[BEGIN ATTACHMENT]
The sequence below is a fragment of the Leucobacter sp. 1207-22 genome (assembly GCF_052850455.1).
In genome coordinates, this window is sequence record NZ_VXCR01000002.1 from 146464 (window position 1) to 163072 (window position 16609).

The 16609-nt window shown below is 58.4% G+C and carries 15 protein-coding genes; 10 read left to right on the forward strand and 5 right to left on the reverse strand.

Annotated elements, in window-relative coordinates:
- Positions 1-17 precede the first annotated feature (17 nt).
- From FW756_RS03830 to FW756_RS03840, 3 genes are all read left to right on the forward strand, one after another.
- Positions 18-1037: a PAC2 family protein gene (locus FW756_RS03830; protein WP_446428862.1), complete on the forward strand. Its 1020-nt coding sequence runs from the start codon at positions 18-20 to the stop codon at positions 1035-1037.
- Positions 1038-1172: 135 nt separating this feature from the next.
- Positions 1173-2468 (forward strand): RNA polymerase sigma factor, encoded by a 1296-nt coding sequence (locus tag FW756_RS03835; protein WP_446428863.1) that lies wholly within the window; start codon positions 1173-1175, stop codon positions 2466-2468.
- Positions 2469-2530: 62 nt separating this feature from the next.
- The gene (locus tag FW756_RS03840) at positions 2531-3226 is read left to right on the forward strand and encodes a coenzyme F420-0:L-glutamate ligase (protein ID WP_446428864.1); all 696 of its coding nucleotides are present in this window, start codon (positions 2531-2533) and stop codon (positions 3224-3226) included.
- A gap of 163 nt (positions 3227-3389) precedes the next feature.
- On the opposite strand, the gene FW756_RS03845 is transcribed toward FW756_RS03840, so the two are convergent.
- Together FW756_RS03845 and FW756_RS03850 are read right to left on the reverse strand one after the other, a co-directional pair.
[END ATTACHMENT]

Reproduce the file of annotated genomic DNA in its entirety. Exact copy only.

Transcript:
The sequence below is a fragment of the Leucobacter sp. 1207-22 genome (assembly GCF_052850455.1).
In genome coordinates, this window is sequence record NZ_VXCR01000002.1 from 146464 (window position 1) to 163072 (window position 16609).

The 16609-nt window shown below is 58.4% G+C and carries 15 protein-coding genes; 10 read left to right on the forward strand and 5 right to left on the reverse strand.

Annotated elements, in window-relative coordinates:
- Positions 1-17 precede the first annotated feature (17 nt).
- From FW756_RS03830 to FW756_RS03840, 3 genes are all read left to right on the forward strand, one after another.
- Positions 18-1037: a PAC2 family protein gene (locus FW756_RS03830; protein WP_446428862.1), complete on the forward strand. Its 1020-nt coding sequence runs from the start codon at positions 18-20 to the stop codon at positions 1035-1037.
- Positions 1038-1172: 135 nt separating this feature from the next.
- Positions 1173-2468 (forward strand): RNA polymerase sigma factor, encoded by a 1296-nt coding sequence (locus tag FW756_RS03835; protein WP_446428863.1) that lies wholly within the window; start codon positions 1173-1175, stop codon positions 2466-2468.
- Positions 2469-2530: 62 nt separating this feature from the next.
- The gene (locus tag FW756_RS03840) at positions 2531-3226 is read left to right on the forward strand and encodes a coenzyme F420-0:L-glutamate ligase (protein ID WP_446428864.1); all 696 of its coding nucleotides are present in this window, start codon (positions 2531-2533) and stop codon (positions 3224-3226) included.
- A gap of 163 nt (positions 3227-3389) precedes the next feature.
- On the opposite strand, the gene FW756_RS03845 is transcribed toward FW756_RS03840, so the two are convergent.
- Together FW756_RS03845 and FW756_RS03850 are read right to left on the reverse strand one after the other, a co-directional pair.